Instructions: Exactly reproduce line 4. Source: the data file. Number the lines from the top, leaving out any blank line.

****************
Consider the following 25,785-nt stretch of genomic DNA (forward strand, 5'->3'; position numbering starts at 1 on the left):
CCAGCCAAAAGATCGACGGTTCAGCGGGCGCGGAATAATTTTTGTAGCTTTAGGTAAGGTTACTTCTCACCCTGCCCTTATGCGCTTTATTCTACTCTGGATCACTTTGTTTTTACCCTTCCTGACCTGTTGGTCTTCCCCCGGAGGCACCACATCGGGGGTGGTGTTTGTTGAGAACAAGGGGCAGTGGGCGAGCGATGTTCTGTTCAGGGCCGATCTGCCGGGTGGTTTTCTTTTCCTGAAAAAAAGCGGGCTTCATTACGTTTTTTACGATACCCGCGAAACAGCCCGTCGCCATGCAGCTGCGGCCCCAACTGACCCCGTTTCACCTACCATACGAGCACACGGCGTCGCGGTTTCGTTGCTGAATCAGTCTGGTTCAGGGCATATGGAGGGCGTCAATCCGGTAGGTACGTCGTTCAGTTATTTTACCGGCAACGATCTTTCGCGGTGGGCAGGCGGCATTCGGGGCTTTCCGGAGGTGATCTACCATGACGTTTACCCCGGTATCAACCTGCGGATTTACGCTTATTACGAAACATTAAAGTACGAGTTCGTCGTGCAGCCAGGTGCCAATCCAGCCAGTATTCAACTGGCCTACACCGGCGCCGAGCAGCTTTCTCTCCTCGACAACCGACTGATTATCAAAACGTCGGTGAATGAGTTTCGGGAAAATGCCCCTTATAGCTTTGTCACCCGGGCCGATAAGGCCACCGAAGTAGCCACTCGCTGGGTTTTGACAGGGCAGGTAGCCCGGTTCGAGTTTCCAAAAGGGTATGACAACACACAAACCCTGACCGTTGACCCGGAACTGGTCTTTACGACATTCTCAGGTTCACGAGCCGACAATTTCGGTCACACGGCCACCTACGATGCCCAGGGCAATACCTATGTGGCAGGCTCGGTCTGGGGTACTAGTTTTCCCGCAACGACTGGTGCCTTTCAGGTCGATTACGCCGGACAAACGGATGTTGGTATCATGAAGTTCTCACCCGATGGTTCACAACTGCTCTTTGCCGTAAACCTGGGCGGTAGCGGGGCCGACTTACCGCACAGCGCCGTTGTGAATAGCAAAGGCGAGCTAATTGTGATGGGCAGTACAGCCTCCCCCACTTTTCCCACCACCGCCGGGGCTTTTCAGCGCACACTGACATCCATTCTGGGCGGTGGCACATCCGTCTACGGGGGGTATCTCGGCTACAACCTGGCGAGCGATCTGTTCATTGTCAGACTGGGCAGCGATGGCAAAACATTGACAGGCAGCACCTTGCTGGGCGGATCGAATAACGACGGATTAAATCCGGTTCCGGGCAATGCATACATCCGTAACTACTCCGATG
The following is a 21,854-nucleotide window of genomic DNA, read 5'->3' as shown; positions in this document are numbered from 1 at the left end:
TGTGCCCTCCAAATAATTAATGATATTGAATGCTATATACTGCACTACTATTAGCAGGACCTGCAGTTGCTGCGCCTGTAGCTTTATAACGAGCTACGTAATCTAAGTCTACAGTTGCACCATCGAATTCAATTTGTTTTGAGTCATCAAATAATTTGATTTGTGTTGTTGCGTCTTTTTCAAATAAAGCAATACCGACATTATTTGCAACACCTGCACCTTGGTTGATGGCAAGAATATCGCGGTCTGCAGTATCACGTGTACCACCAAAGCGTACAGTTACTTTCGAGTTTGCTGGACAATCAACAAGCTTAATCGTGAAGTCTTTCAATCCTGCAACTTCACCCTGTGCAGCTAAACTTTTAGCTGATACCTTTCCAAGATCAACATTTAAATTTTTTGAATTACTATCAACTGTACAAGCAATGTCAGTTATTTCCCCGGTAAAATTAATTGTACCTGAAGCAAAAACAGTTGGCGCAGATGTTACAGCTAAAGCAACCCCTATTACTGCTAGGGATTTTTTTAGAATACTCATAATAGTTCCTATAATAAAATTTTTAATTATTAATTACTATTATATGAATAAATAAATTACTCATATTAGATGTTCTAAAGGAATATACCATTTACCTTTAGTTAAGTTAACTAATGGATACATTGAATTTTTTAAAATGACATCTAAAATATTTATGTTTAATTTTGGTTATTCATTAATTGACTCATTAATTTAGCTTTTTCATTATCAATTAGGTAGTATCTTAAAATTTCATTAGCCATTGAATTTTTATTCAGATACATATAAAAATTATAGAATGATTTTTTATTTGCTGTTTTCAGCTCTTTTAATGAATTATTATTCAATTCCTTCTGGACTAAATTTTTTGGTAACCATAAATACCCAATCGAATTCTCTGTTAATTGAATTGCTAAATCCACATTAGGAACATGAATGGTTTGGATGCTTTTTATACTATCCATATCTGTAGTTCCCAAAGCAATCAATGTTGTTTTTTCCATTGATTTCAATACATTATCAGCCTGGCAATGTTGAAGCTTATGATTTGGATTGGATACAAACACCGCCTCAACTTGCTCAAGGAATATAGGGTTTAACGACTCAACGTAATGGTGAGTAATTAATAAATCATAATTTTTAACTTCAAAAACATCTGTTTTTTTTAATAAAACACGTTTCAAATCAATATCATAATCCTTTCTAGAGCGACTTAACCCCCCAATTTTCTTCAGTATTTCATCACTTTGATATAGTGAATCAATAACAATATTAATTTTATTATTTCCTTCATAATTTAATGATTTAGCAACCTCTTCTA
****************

TGTGCCCTCCAAATAATTAATGATATTGAATGCTATATACTGCACTACTATTAGCAGGACCTGCAGTTGCTGCGCCTGTAGCTTTATAACGAGCTACGTAATCTAAGTCTACAGTTGCACCATCGAATTCAATTTGTTTTGAGTCATCAAATAATTTGATTTGTGTTGTTGCGTCTTTTTCAAATAAAGCAATACCGACATTATTTGCAACACCTGCACCTTGGTTGATGGCAAGAATATCGCGGTCTGCAGTATCACGTGTACCACCAAAGCGTACAGTTACTTTCGAGTTTGCTGGACAATCAACAAGCTTAATCGTGAAGTCTTTCAATCCTGCAACTTCACCCTGTGCAGCTAAACTTTTAGCTGATACCTTTCCAAGATCAACATTTAAATTTTTTGAATTACTATCAACTGTACAAGCAATGTCAGTTATTTCCCCGGTAAAATTAATTGTACCTGAAGCAAAAACAGTTGGCGCAGATGTTACAGCTAAAGCAACCCCTATTACTGCTAGGGATTTTTTTAGAATACTCATAATAGTTCCTATAATAAAATTTTTAATTATTAATTACTATTATATGAATAAATAAATTACTCATATTAGATGTTCTAAAGGAATATACCATTTACCTTTAGTTAAGTTAACTAATGGATACATTGAATTTTTTAAAATGACATCTAAAATATTTATGTTTAATTTTGGTTATTCATTAATTGACTCATTAATTTAGCTTTTTCATTATCAATTAGGTAGTATCTTAAAATTTCATTAGCCATTGAATTTTTATTCAGATACATATAAAAATTATAGAATGATTTTTTATTTGCTGTTTTCAGCTCTTTTAATGAATTATTATTCAATTCCTTCTGGACTAAATTTTTTGGTAACCATAAATACCCAATCGAATTCTCTGTTAATTGAATTGCTAAATCCACATTAGGAACATGAATGGTTTGGATGCTTTTTATACTATCCATATCTGTAGTTCCCAAAGCAATCAATGTTGTTTTTTCCATTGATTTCAATACATTATCAGCCTGGCAATGTTGAAGCTTATGATTTGGATTGGATACAAACACCGCCTCAACTTGCTCAAGGAATATAGGGTTTAACGACTCAACGTAATGGTGAGTAATTAATAAATCATAATTTTTAACTTCAAAAACATCTGTTTTTTTTAATAAAACACGTTTCAAATCAATATCATAATCCTTTCTAGAGCGACTTAACCCCCCAATTTTCTTCAGTATTTCATCACTTTGATATAGTGAATCAATAACAATATTAATTTTATTATTTCCTTCATAATTTAATGATTTAGCAACCTCTTCTA